By Walt Boyes
There’s a great deal of confusion over what the difference between remanufacturing, refurbishing, reconditioning, and repairing for instrumentation and control valves. Let’s see if we can end the confusion.
Remanufactured vs Refurbished
Remanufacturing does not mean refurbishing. When you refurbish, or recondition, or repair an instrument or control valve, you work on a single, already built product, and you try to bring it back to working condition by repairing the problem that caused the unit to fail. The instrument isn’t necessarily checked for any other failure points. So, when you get the instrument or valve back and install it, you can easily have an “infant mortality” failure on installation and start-up.
When you remanufacture, it means that you break the instrument or control valve into components, restore those components, and put them into stock. When you get an order for a specific valve or instrument, you pull from stock those remanufactured components and you build a complete device from them. It isn’t refurbished, it is remanufactured. Automation Service is proud to say “re-made in the USA.”
A major difference between refurbishing, or repairing an instrument and remanufacturing it is the process. Remanufacturing uses the same level of quality and reliability control that manufacturing does. It is built into the process. Refurbishing or repairing an instrument doesn’t use that same level of quality or reliability.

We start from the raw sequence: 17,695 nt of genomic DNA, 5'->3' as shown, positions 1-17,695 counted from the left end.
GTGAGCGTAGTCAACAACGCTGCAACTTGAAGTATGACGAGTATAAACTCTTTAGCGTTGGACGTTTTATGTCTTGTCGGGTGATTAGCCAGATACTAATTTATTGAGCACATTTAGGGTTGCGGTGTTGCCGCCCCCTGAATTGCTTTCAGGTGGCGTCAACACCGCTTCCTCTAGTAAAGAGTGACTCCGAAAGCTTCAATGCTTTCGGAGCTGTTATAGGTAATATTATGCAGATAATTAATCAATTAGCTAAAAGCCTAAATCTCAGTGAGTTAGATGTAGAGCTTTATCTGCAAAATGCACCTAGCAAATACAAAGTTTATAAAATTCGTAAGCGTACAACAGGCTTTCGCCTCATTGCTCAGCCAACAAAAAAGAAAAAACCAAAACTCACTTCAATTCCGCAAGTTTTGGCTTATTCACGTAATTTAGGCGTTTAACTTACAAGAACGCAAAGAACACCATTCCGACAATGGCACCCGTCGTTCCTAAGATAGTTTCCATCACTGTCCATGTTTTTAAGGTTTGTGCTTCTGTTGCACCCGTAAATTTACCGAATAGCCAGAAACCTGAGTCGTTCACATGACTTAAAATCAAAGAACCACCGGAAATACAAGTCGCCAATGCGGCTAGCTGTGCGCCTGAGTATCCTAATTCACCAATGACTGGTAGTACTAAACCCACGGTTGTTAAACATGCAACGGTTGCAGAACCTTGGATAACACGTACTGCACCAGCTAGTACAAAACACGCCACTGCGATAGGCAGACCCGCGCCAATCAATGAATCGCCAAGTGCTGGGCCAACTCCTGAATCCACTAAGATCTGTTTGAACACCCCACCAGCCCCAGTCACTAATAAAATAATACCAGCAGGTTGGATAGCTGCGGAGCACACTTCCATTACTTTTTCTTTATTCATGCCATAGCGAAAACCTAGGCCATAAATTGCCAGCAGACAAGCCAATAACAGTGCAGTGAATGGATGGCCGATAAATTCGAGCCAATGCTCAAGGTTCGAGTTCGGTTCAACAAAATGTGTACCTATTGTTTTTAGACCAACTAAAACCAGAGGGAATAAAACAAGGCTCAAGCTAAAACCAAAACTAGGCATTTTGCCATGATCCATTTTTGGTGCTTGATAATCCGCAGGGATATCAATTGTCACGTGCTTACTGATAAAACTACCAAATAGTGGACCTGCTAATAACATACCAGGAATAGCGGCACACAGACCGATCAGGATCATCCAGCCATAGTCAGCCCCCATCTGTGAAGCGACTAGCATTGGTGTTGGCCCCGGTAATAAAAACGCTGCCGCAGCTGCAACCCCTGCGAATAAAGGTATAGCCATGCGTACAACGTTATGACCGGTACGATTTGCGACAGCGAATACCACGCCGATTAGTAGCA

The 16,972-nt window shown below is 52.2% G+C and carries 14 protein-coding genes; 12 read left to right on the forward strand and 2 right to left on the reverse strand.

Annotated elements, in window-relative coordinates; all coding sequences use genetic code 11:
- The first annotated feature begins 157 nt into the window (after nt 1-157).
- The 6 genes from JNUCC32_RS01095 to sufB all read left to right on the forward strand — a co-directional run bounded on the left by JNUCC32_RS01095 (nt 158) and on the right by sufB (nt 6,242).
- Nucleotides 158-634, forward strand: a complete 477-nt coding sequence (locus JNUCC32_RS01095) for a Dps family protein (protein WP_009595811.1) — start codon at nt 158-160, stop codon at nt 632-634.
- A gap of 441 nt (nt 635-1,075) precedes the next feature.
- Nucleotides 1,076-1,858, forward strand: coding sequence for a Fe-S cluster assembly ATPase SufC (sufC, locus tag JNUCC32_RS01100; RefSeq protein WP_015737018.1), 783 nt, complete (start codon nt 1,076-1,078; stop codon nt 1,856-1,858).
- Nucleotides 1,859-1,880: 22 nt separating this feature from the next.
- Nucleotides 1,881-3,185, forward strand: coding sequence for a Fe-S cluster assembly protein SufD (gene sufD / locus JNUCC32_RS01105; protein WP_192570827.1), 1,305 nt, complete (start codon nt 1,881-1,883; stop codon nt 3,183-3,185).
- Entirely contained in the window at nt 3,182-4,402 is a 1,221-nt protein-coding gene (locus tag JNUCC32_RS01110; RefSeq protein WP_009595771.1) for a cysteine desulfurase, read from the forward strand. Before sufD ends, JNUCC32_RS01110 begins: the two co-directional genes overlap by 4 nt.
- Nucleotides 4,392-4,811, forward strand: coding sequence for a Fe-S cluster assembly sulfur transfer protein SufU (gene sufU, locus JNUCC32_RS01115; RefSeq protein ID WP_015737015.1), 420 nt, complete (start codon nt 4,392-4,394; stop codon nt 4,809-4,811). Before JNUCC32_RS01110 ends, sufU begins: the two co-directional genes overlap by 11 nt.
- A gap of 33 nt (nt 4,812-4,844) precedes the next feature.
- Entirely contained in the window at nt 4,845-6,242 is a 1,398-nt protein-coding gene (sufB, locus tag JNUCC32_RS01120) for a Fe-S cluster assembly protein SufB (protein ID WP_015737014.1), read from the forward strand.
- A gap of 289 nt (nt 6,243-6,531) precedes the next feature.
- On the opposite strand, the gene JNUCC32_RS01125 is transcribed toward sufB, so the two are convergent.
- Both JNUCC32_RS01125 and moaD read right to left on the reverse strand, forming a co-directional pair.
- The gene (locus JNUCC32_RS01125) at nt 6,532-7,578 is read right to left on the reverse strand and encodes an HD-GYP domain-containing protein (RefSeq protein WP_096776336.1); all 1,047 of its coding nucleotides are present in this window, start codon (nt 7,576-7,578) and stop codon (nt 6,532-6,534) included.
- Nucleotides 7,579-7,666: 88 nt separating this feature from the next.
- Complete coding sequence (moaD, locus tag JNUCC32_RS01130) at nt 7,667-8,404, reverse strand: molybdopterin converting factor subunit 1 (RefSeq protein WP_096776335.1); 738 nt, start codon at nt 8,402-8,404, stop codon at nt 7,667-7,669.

Here’s how it is done at Automation Service:
Automation Service’s recycling program, which is the most extensive in the automation industry, receives raw material and scrap and used process controls and parts from customers. Customers earn credits against future purchases by sending in their scrap and used parts.
When they come in, controls are disassembled down to the individual component level, and worn or unusable parts are discarded and replaced with new ones. Reusable parts are restored and subjected to a rigorous quality control and inspection process.
These parts are now “ready to use” and after a thorough inspection, they are packaged and put into inventory.
When Automation Service receives an order for a control valve or instrument, the process is nearly identical to the original manufacturing process.
Parts are pulled from inventory and the instrument or control is built to order to your specifications, following very stringent quality standards. After manufacture, the unit is calibrated and thoroughly examined and tested once more for optimal working performance. Quality control checks that all order specifications are met and the unit meets all quality standards. Once a quality control technician signs off on the quality check, your remanufactured control is shipped to you.
Watch these videos to see our remanufacturing process for a variety of products.
- Remanufactured Rosemount® 1151: a 30-Second Tour
- Remanufactured 3051 Transmitters: 30 Second Tour
- Remanufactured Fisher Control Valves: Take a Tour in Less than a Minute
Contact us to learn more about what a remanufactured Fisher® control valve or remanufactured Rosemount® instrument could do for you.
Walt Boyes has more than 40 years of experience in the automation industry, including Executive Committee experience in three companies, and board of directors service in both for-profit and not-for-profit companies. Walt is principal in Spitzer and Boyes LLC, a technology consulting firm assisting companies to better market their products in manufacturing and automation. He has contributed to many industry publications as both writer and editor. View Walt’s full bio.